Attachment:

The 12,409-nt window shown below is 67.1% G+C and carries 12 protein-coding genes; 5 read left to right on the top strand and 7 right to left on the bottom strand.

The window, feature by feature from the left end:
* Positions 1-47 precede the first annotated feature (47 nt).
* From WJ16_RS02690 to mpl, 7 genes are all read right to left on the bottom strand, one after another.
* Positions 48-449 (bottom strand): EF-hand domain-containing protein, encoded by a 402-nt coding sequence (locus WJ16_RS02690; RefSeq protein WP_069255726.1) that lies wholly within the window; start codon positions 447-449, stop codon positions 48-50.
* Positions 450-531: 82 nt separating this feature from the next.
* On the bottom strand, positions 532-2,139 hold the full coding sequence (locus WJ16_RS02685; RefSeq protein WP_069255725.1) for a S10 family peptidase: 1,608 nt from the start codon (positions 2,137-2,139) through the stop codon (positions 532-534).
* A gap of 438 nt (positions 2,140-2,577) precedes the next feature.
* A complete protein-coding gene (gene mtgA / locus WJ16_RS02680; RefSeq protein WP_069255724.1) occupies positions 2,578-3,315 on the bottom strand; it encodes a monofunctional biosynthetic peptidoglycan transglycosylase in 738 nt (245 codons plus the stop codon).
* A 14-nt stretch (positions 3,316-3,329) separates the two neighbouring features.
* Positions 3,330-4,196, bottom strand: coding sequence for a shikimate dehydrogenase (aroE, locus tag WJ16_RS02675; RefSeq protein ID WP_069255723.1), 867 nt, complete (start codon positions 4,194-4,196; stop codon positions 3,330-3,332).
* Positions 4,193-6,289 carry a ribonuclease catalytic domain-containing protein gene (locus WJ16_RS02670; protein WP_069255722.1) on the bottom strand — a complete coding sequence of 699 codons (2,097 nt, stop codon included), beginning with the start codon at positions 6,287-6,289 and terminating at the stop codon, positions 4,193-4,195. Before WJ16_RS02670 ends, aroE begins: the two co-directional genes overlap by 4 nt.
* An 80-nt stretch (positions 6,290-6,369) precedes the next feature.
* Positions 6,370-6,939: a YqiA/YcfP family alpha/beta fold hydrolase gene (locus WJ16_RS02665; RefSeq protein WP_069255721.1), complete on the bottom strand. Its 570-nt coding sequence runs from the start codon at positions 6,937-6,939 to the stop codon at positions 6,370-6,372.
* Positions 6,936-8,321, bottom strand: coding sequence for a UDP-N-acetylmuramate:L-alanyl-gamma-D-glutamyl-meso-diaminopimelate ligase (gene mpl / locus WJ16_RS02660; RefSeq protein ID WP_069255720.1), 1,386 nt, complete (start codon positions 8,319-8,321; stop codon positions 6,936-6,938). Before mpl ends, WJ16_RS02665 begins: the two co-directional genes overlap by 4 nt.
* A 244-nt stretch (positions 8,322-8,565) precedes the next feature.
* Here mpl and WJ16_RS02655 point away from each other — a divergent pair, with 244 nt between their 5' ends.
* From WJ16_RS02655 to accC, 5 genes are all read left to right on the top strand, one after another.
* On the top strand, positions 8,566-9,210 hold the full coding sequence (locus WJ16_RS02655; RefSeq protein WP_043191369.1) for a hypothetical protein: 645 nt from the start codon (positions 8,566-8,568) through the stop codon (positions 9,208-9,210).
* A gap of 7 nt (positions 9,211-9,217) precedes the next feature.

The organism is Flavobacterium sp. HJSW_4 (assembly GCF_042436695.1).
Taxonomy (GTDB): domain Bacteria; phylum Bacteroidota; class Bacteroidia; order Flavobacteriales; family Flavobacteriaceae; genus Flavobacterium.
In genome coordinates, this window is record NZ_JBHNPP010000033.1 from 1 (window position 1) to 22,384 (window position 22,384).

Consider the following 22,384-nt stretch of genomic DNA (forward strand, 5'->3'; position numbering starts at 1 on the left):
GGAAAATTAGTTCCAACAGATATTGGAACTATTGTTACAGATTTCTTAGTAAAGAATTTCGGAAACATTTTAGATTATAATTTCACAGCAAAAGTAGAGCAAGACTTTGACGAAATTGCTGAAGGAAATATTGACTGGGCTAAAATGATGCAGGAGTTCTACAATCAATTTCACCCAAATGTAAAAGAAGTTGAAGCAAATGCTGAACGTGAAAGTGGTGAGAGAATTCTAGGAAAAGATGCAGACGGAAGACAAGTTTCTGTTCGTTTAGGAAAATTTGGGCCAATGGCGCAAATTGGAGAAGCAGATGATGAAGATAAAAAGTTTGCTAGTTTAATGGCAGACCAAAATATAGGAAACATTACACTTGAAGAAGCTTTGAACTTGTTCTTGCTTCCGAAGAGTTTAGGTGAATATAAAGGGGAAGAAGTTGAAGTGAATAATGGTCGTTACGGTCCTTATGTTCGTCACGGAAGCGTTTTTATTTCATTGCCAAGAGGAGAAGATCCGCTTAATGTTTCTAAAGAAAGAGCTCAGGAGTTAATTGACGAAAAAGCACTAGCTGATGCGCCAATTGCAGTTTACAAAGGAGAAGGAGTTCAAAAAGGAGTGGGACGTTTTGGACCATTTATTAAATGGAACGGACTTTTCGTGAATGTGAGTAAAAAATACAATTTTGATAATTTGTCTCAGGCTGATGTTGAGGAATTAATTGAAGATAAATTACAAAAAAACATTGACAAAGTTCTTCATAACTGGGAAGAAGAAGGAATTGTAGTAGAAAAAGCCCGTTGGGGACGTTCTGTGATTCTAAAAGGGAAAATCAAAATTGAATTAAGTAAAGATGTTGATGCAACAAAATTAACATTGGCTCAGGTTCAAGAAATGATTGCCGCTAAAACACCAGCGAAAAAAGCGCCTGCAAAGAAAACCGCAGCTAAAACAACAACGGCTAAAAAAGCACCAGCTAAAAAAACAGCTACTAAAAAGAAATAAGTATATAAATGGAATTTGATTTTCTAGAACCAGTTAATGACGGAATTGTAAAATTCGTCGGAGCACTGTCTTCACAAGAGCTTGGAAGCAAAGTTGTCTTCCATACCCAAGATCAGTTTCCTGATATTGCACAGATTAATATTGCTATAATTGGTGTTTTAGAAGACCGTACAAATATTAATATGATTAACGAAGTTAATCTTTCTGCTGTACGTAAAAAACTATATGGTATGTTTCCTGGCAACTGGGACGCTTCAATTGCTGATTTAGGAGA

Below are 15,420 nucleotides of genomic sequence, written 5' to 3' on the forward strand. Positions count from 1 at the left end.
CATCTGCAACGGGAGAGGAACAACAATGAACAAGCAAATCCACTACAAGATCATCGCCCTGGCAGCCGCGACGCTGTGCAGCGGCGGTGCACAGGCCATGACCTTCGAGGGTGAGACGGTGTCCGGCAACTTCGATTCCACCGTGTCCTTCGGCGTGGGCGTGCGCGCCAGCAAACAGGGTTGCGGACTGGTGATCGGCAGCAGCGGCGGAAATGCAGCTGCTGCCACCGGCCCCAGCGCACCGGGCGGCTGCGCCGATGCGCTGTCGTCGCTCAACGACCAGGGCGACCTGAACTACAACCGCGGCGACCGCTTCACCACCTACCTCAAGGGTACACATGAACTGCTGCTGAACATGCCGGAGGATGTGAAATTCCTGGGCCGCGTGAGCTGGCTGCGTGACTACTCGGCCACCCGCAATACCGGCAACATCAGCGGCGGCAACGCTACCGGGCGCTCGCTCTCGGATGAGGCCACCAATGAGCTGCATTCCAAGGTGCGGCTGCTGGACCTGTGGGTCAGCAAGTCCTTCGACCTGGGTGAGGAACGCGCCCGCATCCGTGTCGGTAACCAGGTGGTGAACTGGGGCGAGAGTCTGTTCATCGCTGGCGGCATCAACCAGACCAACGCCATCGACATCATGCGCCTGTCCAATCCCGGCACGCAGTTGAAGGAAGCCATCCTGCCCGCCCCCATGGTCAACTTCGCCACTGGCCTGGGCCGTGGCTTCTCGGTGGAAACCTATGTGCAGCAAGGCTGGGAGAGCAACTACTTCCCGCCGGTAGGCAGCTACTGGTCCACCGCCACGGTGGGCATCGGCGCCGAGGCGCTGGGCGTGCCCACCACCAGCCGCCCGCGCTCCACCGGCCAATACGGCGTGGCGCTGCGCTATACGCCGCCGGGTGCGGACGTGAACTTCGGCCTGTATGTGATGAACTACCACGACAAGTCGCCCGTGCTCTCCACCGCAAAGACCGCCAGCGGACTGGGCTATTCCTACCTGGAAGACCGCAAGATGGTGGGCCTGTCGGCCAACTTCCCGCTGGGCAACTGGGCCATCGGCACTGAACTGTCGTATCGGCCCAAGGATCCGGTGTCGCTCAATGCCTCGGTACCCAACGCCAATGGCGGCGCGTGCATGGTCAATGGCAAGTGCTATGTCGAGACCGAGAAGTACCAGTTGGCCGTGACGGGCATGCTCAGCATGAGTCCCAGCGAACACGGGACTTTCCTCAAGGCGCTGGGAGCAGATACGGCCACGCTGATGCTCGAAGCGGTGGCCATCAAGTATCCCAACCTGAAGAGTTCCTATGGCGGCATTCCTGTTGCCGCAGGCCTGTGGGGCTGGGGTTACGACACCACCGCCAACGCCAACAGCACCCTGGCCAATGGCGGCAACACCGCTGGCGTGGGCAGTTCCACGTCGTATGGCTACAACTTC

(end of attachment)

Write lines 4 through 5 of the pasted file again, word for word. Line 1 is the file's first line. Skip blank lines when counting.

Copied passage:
* From WJ16_RS02690 to mpl, 7 genes are all read right to left on the bottom strand, one after another.
* Positions 48-449 (bottom strand): EF-hand domain-containing protein, encoded by a 402-nt coding sequence (locus WJ16_RS02690; RefSeq protein WP_069255726.1) that lies wholly within the window; start codon positions 447-449, stop codon positions 48-50.